Hunt to trace ancient trees for heritage tag - Intach includes five districts under project to create awareness on and preserve Assam's bio-diversity
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- Published 25.01.11
|A 300-year-old banyan tree at Mayong in Morigaon district. Telegraph picture|
Guwahati, Jan. 24: The hunt for the old will eventually pave the way for a greener Assam.
The Indian National Trust for Art and Cultural Heritage (Intach) is trying to trace trees that are over a hundred years old to accord them heritage status.
The convenor of the Assam chapter of Intach, Dinesh Baishya, told The Telegraph that Kamrup, Kamrup Metro, Jorhat, Morigaon and Lakhimpur districts have been included under the heritage tree project.
He said more districts would be covered in a phased manner in the future.
The trust has found 300-year-old banyan and bakul trees in Mayong in Morigaon district and Majuli in Jorhat district respectively.
The prime objective of the project is to create awareness on the contribution of trees and to encourage people to plant more saplings.
“Considering the rich bio-diversity of Assam, it has been included in the heritage tree project of Intach, along with only five other states in India. Once the 100-year-old trees are traced, Intach experts will document the same and ensure their preservation for the future,” Baishya said.
Documentation will cover every aspect of the trees, including botanical characteristics, origin, historical backgrounds, beliefs and legends associated with trees and the history of temples and villages where the trees have grown.The heritage tree project has assumed significance, as Assam has the 700-year-old historic bakhar bengena tree at Bakata in Sivasagar district.
According to a belief, the famous Barahi, King Mahamanikya of Jayantiapur, planted the 30-foot tree.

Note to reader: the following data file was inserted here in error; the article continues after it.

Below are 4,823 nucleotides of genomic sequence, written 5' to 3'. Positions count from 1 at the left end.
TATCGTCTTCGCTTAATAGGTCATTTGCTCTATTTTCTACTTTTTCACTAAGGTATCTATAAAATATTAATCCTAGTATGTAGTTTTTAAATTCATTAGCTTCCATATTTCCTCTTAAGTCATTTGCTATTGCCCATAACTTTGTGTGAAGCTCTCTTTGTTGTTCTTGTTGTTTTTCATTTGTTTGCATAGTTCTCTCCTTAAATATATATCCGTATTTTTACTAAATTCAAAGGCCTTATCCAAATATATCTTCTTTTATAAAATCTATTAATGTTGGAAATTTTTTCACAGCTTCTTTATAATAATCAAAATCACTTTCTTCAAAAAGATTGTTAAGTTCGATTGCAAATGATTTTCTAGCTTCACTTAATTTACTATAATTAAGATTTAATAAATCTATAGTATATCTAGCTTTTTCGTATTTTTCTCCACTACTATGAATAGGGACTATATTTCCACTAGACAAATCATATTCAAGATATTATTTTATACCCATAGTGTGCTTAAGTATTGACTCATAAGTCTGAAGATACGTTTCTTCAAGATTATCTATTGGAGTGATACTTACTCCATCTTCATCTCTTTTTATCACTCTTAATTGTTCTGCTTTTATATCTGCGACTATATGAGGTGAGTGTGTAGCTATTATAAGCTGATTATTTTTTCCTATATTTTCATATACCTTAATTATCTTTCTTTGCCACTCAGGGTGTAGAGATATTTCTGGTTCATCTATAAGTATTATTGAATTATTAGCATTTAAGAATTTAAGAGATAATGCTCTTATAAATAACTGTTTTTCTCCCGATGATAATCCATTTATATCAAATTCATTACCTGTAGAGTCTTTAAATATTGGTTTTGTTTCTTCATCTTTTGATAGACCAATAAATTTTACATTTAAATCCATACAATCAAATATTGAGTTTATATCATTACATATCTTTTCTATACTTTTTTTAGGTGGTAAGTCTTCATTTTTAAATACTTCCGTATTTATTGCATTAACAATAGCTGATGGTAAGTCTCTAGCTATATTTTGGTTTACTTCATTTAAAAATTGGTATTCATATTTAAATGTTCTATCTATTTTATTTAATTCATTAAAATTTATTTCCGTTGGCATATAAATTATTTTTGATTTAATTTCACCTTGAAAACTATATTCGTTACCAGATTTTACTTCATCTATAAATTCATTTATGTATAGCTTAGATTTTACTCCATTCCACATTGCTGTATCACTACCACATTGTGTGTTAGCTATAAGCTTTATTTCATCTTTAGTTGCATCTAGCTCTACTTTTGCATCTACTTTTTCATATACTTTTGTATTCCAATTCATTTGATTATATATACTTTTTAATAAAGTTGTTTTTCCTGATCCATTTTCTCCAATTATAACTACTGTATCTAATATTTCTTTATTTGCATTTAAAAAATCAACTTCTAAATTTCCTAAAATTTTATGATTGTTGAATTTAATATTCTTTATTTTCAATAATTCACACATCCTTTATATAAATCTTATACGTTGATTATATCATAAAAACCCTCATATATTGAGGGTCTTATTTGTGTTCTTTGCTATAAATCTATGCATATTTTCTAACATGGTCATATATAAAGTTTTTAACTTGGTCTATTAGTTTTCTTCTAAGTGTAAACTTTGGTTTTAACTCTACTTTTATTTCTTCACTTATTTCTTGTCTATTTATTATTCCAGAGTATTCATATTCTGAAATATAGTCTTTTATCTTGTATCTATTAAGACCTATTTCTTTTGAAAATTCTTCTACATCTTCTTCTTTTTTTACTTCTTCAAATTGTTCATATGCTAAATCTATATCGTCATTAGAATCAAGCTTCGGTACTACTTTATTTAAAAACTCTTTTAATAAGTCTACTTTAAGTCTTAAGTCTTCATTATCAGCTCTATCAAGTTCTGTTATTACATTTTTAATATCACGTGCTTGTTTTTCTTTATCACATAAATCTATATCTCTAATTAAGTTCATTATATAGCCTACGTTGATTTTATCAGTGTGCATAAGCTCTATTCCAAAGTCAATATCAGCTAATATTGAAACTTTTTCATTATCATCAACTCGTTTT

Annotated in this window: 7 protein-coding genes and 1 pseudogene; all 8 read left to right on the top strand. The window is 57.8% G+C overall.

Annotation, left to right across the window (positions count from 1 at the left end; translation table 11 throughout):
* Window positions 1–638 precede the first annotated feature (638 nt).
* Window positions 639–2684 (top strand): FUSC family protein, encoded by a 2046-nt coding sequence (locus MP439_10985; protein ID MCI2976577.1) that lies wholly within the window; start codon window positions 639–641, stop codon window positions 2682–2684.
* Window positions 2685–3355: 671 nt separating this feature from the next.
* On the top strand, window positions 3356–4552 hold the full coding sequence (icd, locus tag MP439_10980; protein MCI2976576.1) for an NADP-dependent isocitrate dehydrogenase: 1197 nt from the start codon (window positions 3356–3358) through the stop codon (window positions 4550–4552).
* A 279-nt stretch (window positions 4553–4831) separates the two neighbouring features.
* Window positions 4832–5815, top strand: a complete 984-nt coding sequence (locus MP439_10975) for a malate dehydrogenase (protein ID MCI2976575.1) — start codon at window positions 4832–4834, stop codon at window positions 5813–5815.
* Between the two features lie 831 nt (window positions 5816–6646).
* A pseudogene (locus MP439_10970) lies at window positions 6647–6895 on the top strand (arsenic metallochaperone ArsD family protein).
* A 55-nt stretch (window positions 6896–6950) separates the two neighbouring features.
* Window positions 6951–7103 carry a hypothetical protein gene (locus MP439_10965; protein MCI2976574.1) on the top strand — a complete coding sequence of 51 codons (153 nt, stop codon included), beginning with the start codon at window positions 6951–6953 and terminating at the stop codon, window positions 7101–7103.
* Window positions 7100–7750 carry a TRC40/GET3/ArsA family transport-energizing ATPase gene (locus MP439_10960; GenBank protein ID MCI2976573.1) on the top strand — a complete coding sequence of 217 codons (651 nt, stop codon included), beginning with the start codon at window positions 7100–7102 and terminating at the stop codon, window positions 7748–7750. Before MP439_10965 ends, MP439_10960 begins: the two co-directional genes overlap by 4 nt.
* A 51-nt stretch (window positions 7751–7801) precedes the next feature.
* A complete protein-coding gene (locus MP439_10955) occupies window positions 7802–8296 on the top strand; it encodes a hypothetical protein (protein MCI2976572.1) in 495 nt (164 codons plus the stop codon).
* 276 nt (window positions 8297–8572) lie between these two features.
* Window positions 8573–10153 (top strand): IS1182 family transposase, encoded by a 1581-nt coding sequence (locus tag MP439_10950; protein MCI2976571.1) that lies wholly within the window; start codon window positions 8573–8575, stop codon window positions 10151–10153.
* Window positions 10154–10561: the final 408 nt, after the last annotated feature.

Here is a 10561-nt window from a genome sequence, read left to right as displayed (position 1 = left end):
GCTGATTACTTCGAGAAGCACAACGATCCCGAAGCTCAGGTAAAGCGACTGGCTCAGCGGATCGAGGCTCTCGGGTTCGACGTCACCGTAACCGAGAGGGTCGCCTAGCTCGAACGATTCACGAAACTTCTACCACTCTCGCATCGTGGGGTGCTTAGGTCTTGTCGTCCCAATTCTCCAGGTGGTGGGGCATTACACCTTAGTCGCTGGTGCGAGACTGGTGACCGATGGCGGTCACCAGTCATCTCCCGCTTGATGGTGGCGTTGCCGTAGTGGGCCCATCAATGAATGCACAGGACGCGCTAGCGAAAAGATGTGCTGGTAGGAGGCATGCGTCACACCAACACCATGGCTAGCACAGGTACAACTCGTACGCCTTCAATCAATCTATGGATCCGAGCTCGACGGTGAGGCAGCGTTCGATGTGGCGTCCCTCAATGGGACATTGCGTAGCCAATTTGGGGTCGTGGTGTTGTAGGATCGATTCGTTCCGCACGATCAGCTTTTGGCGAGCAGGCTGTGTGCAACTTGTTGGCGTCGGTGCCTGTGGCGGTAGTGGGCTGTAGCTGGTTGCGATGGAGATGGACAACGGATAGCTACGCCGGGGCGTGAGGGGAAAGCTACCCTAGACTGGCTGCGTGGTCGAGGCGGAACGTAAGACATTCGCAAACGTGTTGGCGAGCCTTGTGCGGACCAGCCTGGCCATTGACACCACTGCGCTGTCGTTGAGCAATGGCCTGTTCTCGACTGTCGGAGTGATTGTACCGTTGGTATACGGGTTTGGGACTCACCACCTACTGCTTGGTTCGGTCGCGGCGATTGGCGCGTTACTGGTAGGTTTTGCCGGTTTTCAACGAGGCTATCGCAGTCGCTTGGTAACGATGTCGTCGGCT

Renowned botanist U.N. Kanchilan discovered the tree in 1939 and gave it the scientific name of Rendia ulizinsa.
“The project has come at a time when the state has been making headlines for rampant and illegal felling of valuable old trees. Apart from documenting the trees which have crossed 100 years, Intach will take all measures for their preservation and protection. There are several century old trees, which are neither recognised nor preserved properly. We will take the full responsibility for such trees, which are faced with the threat of extinction,” Baishya said. He said Intach is confident of tracing over 1,000 trees for the heritage tag initially for five districts in the state.
Baishya said once the heritage tag was accorded to a tree, the municipal bodies, the forest department and others associated with preservation of heritage would be responsible for its maintenance and preservation.
Associate professor of botany, Cotton College, Saranga Ranjan Patgiri, appreciated the venture and said it would go a long way in saving the state’s bio-diversity. He said over 40,000 trees have been destroyed in the name of construction of the four-lane East West Corridor in Assam and no effort has so far been taken for replantation.
“There will be several trees in Assam which have crossed 100 years. Even on the Cotton College campus we have trees that are nearly 80 to 90 years old,” Patgiri said.